Celebrity Big Brother Live (C4, 8.30pm); The Review Show (BBC2, 11pm); Latin Music USA (BBC4, 9pm)

AND so the countdown to the end of Big Brother continues. It’s one of those end of an era occasions, as the winner of Celebrity Big Brother 2010 is revealed.

There have been many entertaining moments over the past few weeks – although viewing figures indicate that fewer and fewer people are bothering to watch – but that won’t stop this being the final celebrity edition of the once-great reality show.

It’s a scene-setter for the last ever series of Big Brother in the summer. Presenter Davina McCall will certainly be sorry to see the show go, not least because it means a large dent in her pay packet. But she’s reported as saying that if, by some chance, the show moves to another channel she’d be happy to continue her association with it.

If this year’s bunch haven’t proved quite as wild as some previous housemates, the show hasn’t been without its moments, thanks to the likes of Vinnie Jones, Stephanie Beacham, Ivana Trump and Alex Reid.

But nothing, perhaps, to top the hilarious outbursts and, to be honest, rather upsetting ones of previous years.

There were Vanessa Feltz’s worrying scribbles on the kitchen table in 2001, and the moment in 2006 that MP George Galloway pretended to be a cat, while Rula Lenska petted him.

Then there were the shocking events of 2007 when former Big Brother housemate Jade Goody found herself at the centre of racist bullying over her treatment of Indian film actress Shilpa Shetty.

This proved Celebrity BB’s low point, as it became one of the most complained about shows in TV history.

Ofcom’s switchboards lit up like a belated Christmas tree as thousands of viewers protested that Bollywood star Shilpa was the victim of racist bullying.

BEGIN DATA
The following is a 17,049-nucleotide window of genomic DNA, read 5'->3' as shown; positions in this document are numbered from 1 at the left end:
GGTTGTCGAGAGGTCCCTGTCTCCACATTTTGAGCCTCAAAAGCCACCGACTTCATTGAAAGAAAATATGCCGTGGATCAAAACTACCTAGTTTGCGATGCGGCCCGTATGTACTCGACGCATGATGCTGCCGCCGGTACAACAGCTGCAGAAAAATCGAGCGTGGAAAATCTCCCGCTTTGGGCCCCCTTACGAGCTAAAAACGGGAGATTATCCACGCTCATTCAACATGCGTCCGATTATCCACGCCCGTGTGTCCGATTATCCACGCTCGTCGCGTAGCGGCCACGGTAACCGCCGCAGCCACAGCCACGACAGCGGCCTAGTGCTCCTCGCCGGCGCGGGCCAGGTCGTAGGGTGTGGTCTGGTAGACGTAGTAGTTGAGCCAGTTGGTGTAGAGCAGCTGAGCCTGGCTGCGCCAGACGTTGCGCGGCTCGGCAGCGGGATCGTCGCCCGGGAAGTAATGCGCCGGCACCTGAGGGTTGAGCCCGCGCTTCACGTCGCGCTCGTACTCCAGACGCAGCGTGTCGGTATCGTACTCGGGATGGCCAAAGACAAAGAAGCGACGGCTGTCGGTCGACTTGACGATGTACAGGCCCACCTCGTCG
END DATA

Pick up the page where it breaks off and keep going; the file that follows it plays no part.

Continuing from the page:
During a trip to India, Gordon Brown, then still Chancellor, told local reporters that people were right to regard the comments made on the show as offensive.

Meanwhile, Indian protestors burnt effigies of the show’s organisers in the street.

Little wonder C4 gave the regular CBB a rest in 2008, opting instead for an alternate version: Celebrity Hijack. By last year it was business as usual, with the likes of Coolio, LaToya Jackson, Lucy Pinder, Terry Christian and Ulrika Jonsson competing for the 2009 title.

The question in 2010 is: who will follow in the footsteps of former winners Jack Dee, Mark Owen, Bez, Chantelle Houghton, Shilpa Shetty and Ulrika? The result will be announced in the final show at 10.05pm.

IT’S a good few years since the BBC launched Late Review, a spin-off of The Late Show, which provided some of the most entertaining critical comments of the week.

Back in those days, the programme was usually hosted by Mark Lawson, and featured Tony Parsons, Alison Pearson and Tom Paulin, with passionate reviews of movies, music, plays and the arts.

When that series morphed into Newsnight Review a few years ago, the format remained the same – just tagged onto, you guessed it, Newsnight.

Now it’s back in a slightly revamped form though, with Kirsty Wark still at the helm. Once more she’ll be hosting a round-table discussion of the week’s cultural highlights.

FRIDAY nights on BBC4 are very much a cultural hotspot for anyone interested in music. Anything and everything from Sixties pop to 18th Century classical has and will make an appearance.

Now, it’s time to take a look at the influence of Afro-Cuban rhythms, in Latin Music USA.

Filmed across North America and the Caribbean, the programme features some of the finest Latin musicians, showcasing their performances and revealing previously unseen archive footage.

The four-part series describes Latin music’s deep impact on American culture and reveals how it helped many immigrants to move from the margins to the mainstream of US society.

This first episode examines the massive impact of Santana’s Latin-Blues performance at the Woodstock Festival in 1969 and discusses the arrival of the first Cuban immigrants to the US.